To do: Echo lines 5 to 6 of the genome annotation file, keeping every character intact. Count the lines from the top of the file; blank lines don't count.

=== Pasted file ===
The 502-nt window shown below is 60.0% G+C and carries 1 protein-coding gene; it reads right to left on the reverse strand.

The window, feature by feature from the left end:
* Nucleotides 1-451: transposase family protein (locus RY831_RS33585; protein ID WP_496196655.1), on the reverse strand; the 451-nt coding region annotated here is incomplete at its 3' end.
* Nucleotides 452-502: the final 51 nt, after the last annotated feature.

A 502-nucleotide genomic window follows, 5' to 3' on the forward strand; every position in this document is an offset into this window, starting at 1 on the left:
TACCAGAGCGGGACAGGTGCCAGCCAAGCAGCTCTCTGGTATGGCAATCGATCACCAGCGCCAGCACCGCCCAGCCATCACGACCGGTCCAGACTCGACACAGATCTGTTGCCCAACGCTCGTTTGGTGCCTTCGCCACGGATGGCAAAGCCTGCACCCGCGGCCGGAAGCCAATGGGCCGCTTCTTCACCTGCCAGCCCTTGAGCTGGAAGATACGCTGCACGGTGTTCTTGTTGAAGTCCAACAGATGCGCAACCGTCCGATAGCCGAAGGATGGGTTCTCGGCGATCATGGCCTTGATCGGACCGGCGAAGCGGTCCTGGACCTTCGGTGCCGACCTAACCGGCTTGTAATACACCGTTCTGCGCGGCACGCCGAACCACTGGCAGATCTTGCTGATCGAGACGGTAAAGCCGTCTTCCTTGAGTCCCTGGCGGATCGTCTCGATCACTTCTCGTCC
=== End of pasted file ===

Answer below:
A 502-nucleotide genomic window follows, 5' to 3' on the forward strand; every position in this document is an offset into this window, starting at 1 on the left:
TACCAGAGCGGGACAGGTGCCAGCCAAGCAGCTCTCTGGTATGGCAATCGATCACCAGCGCCAGCACCGCCCAGCCATCACGACCGGTCCAGACTCGACACAGATCTGTTGCCCAACGCTCGTTTGGTGCCTTCGCCACGGATGGCAAAGCCTGCACCCGCGGCCGGAAGCCAATGGGCCGCTTCTTCACCTGCCAGCCCTTGAGCTGGAAGATACGCTGCACGGTGTTCTTGTTGAAGTCCAACAGATGCGCAACCGTCCGATAGCCGAAGGATGGGTTCTCGGCGATCATGGCCTTGATCGGACCGGCGAAGCGGTCCTGGACCTTCGGTGCCGACCTAACCGGCTTGTAATACACCGTTCTGCGCGGCACGCCGAACCACTGGCAGATCTTGCTGATCGAGACGGTAAAGCCGTCTTCCTTGAGTCCCTGGCGGATCGTCTCGATCACTTCTCGTCC